Several of the Norse gods feature prominently in the Danish miniseries, Jul i Valhaland many of the Norse myths are referenced as well. Lokiin particular, is a major character. The Dragon Kingaka Niebelungen, is based on Nibelungenlied. The TV series Stargate SG-1 regularly features the Asgard race, which is a powerful, yet friendly alien species broadly depicted as somewhat resembling grey aliens who, according to the series, are the original source of the Norse gods having portrayed them to help humanity.
Though he appears to be a scheming, mischievous deity who has no real loyalties, scholars still explore what his purpose might have been in the ancient stories. Was he merely a plot device, a foil for the AEsir, the pantheon of gods in Norse religion?
His character surely meant more to the non-Christian Scandinavians than can be gleaned now, and though that purpose cannot be fully realized due to a lack of sufficient sources, an overview of who Loki was and what he did can loosely be outlined.
Loki, as the son of a giant as well as a goddess, straddles the two warring factions, a trait which plagues his character throughout his mythology. As his parentage and his progeny are all outside the normal state of affairs even in the godly world, scholars believe that there must have been pertinence to his connection to so many dark and powerful figures in the Norse pantheon.
Loki is not shown as an outright evil god, though he does appear to take great pleasure in fooling or insulting the AEsir. One of the most notable examples is his fluctuating relationship with Thor, as recorded in two different poems both from the Codex Regius, which houses the Poetic Edda.
A depiction of Loki quarreling with the gods, as in the Poetic Edda poem Lokasenna.
Public Domain For his mischief, Loki is hounded by the gods and bound to a rock where a serpent drips painful venom upon him. There he lies till Ragnarok.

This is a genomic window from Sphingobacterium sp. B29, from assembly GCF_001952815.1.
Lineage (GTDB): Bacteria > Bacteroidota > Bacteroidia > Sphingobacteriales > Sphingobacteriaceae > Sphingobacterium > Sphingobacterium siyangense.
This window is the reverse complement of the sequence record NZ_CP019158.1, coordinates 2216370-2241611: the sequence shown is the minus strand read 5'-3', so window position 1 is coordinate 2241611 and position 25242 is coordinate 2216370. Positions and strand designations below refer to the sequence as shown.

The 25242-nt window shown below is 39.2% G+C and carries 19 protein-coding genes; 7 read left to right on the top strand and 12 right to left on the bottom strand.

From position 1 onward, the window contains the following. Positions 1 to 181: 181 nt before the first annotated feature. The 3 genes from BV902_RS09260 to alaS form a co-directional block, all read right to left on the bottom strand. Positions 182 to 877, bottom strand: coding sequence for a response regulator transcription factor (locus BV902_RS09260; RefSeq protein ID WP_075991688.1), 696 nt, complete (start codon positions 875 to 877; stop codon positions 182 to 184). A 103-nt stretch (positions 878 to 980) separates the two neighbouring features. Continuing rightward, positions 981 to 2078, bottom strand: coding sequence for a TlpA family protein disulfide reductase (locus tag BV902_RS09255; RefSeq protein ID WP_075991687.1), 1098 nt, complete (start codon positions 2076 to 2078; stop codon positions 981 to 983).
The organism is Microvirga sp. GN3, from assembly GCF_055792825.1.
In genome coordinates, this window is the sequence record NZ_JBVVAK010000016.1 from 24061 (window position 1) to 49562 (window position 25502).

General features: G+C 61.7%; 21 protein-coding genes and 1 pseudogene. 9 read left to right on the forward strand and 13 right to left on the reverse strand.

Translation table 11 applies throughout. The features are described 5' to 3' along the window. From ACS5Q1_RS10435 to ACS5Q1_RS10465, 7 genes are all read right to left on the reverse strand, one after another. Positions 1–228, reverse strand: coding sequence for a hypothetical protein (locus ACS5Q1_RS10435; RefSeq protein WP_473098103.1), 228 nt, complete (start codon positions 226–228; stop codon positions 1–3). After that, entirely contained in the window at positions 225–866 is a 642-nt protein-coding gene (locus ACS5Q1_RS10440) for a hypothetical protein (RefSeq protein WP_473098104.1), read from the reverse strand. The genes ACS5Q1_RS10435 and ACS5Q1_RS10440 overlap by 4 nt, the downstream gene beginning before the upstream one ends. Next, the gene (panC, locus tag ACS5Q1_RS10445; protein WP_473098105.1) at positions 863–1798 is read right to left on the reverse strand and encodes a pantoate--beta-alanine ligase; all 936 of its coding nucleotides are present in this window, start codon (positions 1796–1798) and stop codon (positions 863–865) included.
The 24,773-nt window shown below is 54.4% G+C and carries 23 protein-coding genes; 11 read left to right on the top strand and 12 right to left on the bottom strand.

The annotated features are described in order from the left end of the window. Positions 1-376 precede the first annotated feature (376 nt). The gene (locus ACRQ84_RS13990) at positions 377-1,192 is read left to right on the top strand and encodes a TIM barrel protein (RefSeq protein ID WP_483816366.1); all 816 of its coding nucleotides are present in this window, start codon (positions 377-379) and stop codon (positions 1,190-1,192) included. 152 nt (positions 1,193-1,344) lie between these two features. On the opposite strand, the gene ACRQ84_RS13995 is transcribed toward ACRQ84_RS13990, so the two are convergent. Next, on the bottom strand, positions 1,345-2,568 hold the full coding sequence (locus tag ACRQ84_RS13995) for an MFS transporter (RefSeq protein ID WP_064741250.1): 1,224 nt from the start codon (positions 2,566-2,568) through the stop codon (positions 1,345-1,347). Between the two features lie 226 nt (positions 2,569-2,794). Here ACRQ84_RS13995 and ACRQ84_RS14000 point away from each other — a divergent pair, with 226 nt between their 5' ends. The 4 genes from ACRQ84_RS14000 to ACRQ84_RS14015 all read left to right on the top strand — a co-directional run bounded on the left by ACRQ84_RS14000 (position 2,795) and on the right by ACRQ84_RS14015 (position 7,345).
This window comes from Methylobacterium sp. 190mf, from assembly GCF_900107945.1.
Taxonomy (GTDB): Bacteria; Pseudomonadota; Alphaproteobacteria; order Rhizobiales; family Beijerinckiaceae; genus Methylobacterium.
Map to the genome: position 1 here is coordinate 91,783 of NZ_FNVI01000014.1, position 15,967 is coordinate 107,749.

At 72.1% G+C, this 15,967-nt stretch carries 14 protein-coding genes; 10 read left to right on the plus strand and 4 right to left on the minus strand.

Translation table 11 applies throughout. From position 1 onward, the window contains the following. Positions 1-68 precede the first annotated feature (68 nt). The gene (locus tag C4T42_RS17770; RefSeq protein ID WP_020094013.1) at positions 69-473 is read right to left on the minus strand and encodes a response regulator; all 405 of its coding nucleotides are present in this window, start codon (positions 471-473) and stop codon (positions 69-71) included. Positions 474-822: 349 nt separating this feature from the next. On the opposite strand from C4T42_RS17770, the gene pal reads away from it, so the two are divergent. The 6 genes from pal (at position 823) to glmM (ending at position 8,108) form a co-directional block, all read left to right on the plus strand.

Painting illustrating Loki and Sigyn from Norse mythology. Loki is the first person Thor seeks out, and together they work to uncover which god or magical creature has stolen the weapon. Tales from Norse Mythology. Silver, Burdett and Company.
Wikimedia Commons Though these are only two of many stories that describe Loki, these tales regarding his association with Thor reveal the wide spectrum of his personality and thus why his portrayals in the ancient Norse sagas constantly conflict.
Loki, smiling far left, causes the ultimate death of his fellow deity, Baldr. There seems to be no apparent reason for his varying personality traits, and even less of an indication of his motives. The intentions of Loki in the ancient Norse tradition are lost now, or have yet to be found, but he still remains the most intriguing figure to debate and consider from the Norse pantheon.
Detail, An illustration of Loki with a fishnet, from an Icelandic 18th century manuscript. Public Domain Bibliography Abram, Christopher.
Myths of the Pagan North: Nordic Gods and Heroes Dover Publications: Lee Hollander University of Texas Press:Norse Gods and Goddesses – Norse Mythology Pantheon. In fact, his brilliance and ingenuity saved the Aesir from misfortunes on many occasions.
However, he was always a flawed individual and Ragnarok, Hodr’s story is one of the saddest in all of Norse mythology. Get in to read all you need to know about Viking symbols/Norse symbols and their meanings including Mjölnir, the Valknut, Aegishjalmur and many others.
Search for: Mythology. Norse mythology which is also known as Germanic mythology is a not just a myth, it is a religion and it was practiced by the Vikings who lived in the Scandinavian countries in the Viking age, but it was also practiced by the Germanic people.
Norse mythology is the body of myths of the North Germanic peoples stemming from Norse paganism and continuing after the Christianization of Scandinavia and into the Scandinavian folklore of the modern period. The northernmost extension of Germanic mythology, Adaptations: Hammer of the Gods, God of Thunder.
“Ragnarok” is something of a play on words; an however. They had broken oaths and fallen short of their expectations of one another on many occasions. life, death, and rebirth for which Norse mythology provides an archetype occurs at every scale of existence: the cycle of the seasons, of day and night, of the phases of the moon, of.
Norse Mythology It is said that there are twelve major Norse gods. This is of similar to the twelve chief Roman gods and goddesses.
Odin was the chief god and only had one eye, while the god of war, Tyr, only had one arm.